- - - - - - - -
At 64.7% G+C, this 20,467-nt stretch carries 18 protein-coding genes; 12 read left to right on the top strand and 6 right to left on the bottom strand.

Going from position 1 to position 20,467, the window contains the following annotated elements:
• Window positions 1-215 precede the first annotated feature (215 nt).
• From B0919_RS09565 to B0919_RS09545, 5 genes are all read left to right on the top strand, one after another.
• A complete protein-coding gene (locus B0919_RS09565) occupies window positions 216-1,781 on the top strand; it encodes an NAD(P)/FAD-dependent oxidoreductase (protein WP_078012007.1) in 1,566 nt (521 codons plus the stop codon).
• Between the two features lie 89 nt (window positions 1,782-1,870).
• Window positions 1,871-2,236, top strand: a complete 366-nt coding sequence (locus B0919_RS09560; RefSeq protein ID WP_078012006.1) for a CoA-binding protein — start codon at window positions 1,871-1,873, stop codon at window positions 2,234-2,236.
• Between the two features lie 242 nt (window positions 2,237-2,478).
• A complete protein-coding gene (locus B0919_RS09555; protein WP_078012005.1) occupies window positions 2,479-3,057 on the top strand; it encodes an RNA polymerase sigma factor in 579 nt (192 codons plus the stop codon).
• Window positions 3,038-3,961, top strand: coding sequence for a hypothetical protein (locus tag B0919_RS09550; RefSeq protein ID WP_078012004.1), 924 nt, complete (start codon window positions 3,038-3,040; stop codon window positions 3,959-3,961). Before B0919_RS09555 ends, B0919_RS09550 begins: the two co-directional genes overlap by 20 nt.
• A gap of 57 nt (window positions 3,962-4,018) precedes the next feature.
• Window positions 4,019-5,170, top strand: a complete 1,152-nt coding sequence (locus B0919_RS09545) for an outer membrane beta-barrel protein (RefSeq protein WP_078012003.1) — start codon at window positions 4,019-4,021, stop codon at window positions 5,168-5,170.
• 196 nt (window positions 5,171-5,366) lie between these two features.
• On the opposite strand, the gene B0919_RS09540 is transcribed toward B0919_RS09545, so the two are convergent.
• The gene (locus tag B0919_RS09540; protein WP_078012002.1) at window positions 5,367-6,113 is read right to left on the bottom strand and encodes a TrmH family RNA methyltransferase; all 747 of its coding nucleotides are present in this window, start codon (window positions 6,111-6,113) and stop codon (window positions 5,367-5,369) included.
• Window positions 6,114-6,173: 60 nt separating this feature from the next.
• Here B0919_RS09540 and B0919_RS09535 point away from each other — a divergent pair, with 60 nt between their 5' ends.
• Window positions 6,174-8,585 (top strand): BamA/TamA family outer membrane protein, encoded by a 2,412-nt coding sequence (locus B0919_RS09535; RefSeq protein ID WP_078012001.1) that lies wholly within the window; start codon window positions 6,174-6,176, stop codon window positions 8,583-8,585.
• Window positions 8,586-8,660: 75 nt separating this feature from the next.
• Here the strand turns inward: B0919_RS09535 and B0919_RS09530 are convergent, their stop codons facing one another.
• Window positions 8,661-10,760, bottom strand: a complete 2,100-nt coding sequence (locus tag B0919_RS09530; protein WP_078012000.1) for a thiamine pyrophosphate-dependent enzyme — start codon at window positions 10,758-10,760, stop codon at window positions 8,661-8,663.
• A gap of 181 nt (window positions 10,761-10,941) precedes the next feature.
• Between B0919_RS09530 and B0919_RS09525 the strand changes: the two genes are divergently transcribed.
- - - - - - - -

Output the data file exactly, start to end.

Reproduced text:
At 64.7% G+C, this 20,467-nt stretch carries 18 protein-coding genes; 12 read left to right on the top strand and 6 right to left on the bottom strand.

Going from position 1 to position 20,467, the window contains the following annotated elements:
• Window positions 1-215 precede the first annotated feature (215 nt).
• From B0919_RS09565 to B0919_RS09545, 5 genes are all read left to right on the top strand, one after another.
• A complete protein-coding gene (locus B0919_RS09565) occupies window positions 216-1,781 on the top strand; it encodes an NAD(P)/FAD-dependent oxidoreductase (protein WP_078012007.1) in 1,566 nt (521 codons plus the stop codon).
• Between the two features lie 89 nt (window positions 1,782-1,870).
• Window positions 1,871-2,236, top strand: a complete 366-nt coding sequence (locus B0919_RS09560; RefSeq protein ID WP_078012006.1) for a CoA-binding protein — start codon at window positions 1,871-1,873, stop codon at window positions 2,234-2,236.
• Between the two features lie 242 nt (window positions 2,237-2,478).
• A complete protein-coding gene (locus B0919_RS09555; protein WP_078012005.1) occupies window positions 2,479-3,057 on the top strand; it encodes an RNA polymerase sigma factor in 579 nt (192 codons plus the stop codon).
• Window positions 3,038-3,961, top strand: coding sequence for a hypothetical protein (locus tag B0919_RS09550; RefSeq protein ID WP_078012004.1), 924 nt, complete (start codon window positions 3,038-3,040; stop codon window positions 3,959-3,961). Before B0919_RS09555 ends, B0919_RS09550 begins: the two co-directional genes overlap by 20 nt.
• A gap of 57 nt (window positions 3,962-4,018) precedes the next feature.
• Window positions 4,019-5,170, top strand: a complete 1,152-nt coding sequence (locus B0919_RS09545) for an outer membrane beta-barrel protein (RefSeq protein WP_078012003.1) — start codon at window positions 4,019-4,021, stop codon at window positions 5,168-5,170.
• 196 nt (window positions 5,171-5,366) lie between these two features.
• On the opposite strand, the gene B0919_RS09540 is transcribed toward B0919_RS09545, so the two are convergent.
• The gene (locus tag B0919_RS09540; protein WP_078012002.1) at window positions 5,367-6,113 is read right to left on the bottom strand and encodes a TrmH family RNA methyltransferase; all 747 of its coding nucleotides are present in this window, start codon (window positions 6,111-6,113) and stop codon (window positions 5,367-5,369) included.
• Window positions 6,114-6,173: 60 nt separating this feature from the next.
• Here B0919_RS09540 and B0919_RS09535 point away from each other — a divergent pair, with 60 nt between their 5' ends.
• Window positions 6,174-8,585 (top strand): BamA/TamA family outer membrane protein, encoded by a 2,412-nt coding sequence (locus B0919_RS09535; RefSeq protein ID WP_078012001.1) that lies wholly within the window; start codon window positions 6,174-6,176, stop codon window positions 8,583-8,585.
• Window positions 8,586-8,660: 75 nt separating this feature from the next.
• Here the strand turns inward: B0919_RS09535 and B0919_RS09530 are convergent, their stop codons facing one another.
• Window positions 8,661-10,760, bottom strand: a complete 2,100-nt coding sequence (locus tag B0919_RS09530; protein WP_078012000.1) for a thiamine pyrophosphate-dependent enzyme — start codon at window positions 10,758-10,760, stop codon at window positions 8,661-8,663.
• A gap of 181 nt (window positions 10,761-10,941) precedes the next feature.
• Between B0919_RS09530 and B0919_RS09525 the strand changes: the two genes are divergently transcribed.